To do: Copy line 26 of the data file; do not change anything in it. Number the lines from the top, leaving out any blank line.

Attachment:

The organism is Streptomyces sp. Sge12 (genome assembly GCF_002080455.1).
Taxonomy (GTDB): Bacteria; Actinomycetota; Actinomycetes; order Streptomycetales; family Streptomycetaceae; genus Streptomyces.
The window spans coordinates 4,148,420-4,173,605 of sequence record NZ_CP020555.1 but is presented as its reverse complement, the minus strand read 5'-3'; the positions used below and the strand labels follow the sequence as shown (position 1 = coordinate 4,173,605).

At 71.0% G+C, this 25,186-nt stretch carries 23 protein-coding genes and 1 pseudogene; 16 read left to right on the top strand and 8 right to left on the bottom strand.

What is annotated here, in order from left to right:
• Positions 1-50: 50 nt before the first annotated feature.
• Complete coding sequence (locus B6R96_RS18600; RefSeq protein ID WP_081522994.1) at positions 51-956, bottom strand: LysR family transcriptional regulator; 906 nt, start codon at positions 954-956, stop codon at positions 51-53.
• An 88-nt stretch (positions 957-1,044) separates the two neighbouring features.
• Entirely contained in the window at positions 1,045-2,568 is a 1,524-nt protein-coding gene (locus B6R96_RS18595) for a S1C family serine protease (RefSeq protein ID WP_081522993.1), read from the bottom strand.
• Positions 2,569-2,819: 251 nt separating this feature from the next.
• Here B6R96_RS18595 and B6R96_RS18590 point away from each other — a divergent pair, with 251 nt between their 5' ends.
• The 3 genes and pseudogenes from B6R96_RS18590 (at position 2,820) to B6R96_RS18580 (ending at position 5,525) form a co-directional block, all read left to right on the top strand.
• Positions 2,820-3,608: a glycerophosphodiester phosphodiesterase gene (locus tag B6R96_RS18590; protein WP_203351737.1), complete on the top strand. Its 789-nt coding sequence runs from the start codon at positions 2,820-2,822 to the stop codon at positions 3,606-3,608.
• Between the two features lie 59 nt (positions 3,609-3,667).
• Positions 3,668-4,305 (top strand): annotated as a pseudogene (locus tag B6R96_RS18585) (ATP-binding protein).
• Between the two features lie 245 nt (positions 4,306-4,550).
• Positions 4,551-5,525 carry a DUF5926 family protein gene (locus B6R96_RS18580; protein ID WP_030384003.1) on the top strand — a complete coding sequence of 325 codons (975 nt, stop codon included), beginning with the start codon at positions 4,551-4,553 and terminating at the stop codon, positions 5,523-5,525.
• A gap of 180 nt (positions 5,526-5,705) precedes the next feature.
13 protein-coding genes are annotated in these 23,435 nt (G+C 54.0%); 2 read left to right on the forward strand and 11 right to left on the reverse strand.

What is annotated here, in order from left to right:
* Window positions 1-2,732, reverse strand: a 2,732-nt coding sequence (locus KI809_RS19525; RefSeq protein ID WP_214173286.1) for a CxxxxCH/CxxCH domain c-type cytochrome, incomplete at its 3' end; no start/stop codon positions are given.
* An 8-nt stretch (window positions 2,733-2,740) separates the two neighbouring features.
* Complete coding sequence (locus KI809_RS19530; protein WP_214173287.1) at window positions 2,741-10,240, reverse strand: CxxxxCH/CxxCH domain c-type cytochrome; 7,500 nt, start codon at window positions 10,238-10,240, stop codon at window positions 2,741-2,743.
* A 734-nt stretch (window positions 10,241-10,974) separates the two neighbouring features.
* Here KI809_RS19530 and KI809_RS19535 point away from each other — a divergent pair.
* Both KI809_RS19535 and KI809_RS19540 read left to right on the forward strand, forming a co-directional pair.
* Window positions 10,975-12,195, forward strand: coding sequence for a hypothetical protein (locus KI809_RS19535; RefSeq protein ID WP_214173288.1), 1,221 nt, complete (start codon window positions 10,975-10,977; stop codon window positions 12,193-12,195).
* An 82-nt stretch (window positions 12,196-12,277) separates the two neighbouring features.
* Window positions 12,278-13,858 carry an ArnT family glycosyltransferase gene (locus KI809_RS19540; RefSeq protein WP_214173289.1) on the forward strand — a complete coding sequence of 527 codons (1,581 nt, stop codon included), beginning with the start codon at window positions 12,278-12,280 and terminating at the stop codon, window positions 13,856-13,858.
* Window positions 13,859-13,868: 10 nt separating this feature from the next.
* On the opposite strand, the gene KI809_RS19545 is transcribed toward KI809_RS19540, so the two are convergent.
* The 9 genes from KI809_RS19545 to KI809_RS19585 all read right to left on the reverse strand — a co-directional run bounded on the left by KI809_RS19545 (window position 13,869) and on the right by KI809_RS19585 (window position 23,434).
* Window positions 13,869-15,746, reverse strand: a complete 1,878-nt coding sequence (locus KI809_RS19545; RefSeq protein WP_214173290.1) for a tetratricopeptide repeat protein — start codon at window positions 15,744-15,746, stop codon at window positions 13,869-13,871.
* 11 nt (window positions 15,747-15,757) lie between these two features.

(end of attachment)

* Both KI809_RS19535 and KI809_RS19540 read left to right on the forward strand, forming a co-directional pair.